Bioethics Discussion Blog: Malpractice vs Involuntary Manslaughter: What is the Distinction?

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Thursday, October 13, 2011

Malpractice vs Involuntary Manslaughter: What is the Distinction?

The current legal case being tried in court regarding the death of Michael Jackson by the alleged acts of Dr. Conrad Murray as involuntary manslaughter in contrast to the death being an act of malpractice brings up the question: what is the difference in legal terms between medical malpractice and involuntary manslaughter. And, perhaps, what is the difference in ethical terms? If the physician is found guilty, the physician is punished financially in the first case but by prison time in the second. An excellent article written by Eisenberg and Berlin in the American Journal of Radiology in August 2002 gives case examples and may tend to answer to the question posed in the title of my thread. An excerpt from the article follows:

The circumstances under which a physician's error of medical judgment triggers criminal prosecution are not totally clear. An English court of appeals ruled that to justify a criminal conviction, it must be proven that a physician acted with “gross negligence,” which is characterized by any or all of the following elements: indifference to an obvious risk of injury to health; actual foresight of the risk coupled with the determination nevertheless to run it; an appreciation of the risk coupled with a high degree of negligence in the attempt to avoid it; and inattention or failure to avert a serious risk.

A person whose behavior is “grossly negligent” may be liable for involuntary manslaughter if his or her conduct results in the accidental death of another person. Most jurisdictions hold that something more than ordinary negligence must be proven before the defendant can be found guilty of involuntary manslaughter. This usually requires that there be a substantial danger not only of bodily harm, but also of “serious bodily harm or death.” The defendant must have acted “recklessly,” a term defined as a “gross deviation from the standard of conduct that a law-abiding person would observe” in the same situation The court must consider all the circumstances surrounding the incident, including the social utility of any objective the defendant is trying to fulfill.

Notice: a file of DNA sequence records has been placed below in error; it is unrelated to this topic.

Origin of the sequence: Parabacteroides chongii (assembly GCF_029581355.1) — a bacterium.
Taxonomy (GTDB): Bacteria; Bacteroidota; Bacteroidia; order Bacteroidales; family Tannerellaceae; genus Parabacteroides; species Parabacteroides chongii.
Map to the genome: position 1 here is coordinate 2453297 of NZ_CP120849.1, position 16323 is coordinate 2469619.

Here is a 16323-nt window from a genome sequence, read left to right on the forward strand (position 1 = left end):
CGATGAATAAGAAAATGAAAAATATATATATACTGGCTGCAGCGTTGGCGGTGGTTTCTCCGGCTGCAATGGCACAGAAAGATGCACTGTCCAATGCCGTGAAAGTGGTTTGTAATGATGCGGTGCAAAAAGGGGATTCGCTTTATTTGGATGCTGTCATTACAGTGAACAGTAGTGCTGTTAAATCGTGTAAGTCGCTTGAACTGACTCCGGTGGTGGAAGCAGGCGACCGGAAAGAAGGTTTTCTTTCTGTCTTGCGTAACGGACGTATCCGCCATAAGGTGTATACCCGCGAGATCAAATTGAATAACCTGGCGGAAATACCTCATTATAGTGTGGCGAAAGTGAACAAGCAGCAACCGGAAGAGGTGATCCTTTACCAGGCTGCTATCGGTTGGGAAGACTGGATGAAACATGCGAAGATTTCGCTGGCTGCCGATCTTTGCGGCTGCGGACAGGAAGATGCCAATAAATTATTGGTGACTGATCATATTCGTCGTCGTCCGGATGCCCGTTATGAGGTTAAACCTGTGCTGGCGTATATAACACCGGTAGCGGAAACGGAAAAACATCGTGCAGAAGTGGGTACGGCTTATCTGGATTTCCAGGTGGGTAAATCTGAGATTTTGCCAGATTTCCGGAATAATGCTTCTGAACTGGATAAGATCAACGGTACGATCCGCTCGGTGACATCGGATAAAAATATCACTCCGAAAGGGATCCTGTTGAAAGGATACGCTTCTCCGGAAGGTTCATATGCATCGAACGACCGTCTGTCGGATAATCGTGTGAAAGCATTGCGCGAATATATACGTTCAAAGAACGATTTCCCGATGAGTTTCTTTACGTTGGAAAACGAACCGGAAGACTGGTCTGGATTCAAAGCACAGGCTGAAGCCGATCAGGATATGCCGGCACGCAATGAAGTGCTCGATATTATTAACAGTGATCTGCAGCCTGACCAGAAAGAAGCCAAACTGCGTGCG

What, in my opinion, seems to be missing in the accusation of a physician with a crime of involuntary manslaughter rather than a professional error of malpractice is whether the physician's intent in diagnosis and management was to ignore any attempt toward the professional goal of beneficence (doing a "good" ) to his or her patient. If one could prove that such was not the intent and goal, shouldn't that be the overriding criteria to define a death as professional malpractice and not a crime? On the other hand, I look forward toward what how others to my blog thread look at this distinction. ..Maurice.

2 Comments:

At Monday, October 17, 2011 11:29:00 AM, Anonymous Anonymous said...

Maurice, your definition is quite good and I tend to agree on a philosophical level. On a practical level, however, I think we need to be aware that we are in the era of "the patient is always right". People will disagree on that concept, but there's no denying that we're mired in it now. I have no wish to return to the paternalistic physician mode of 50 years ago, but I also tend to think we've taken a wrong turn in terms of patients' rights. "Patient Rights" has turned into "Patient is Right". And young physicians are coming up professionally in this environment. They care for their patients, of course, but also see patients' wishes as paramount. To me, it's the monetization of medicine. Patients have become customers...and the customer is always right. So, many physicians feel an obligation to appease...prescribe medication X that the patient desires, even though medication Y is a superior treatment in the physician's opinion. So, that beneficence could be fairly widely interpreted. Many in the medical (and political) community feel that it is doing "good" for patients to give them more control and say over their medical care and treatment.

That being said, doing something for solely financial reasons, and with no beneficent medical intent, drops a physician out of the protection of his professional position...and criminal charges are completely appropriate.

-Onion

 
At Monday, October 17, 2011 6:12:00 PM, Blogger Maurice Bernstein, M.D. said...

Onion, my concern particularly is with the VIP patient who not only could be classified by the public as a "very important person" but who personally assumes that characterization and may behave in ways that insist that others who attend to that person fully agree with that characterization. I think that physicians are human and they, as a profession, do want to provide services to the patient which are beneficial both from a physical but also an emotional standpoint. It, thus, becomes possible that to maintain emotional beneficence, the doctor, under VIP pressure and perhaps without financial implications, may miss maintaining physical beneficence. The results of such mistakes may well be tragic but may I suggest that the burden of the responsibility for these tragedies cannot always be applied to the physician but also to those who insist on personal VIP treatment. Will anyone agree with my view? ..Maurice.

 

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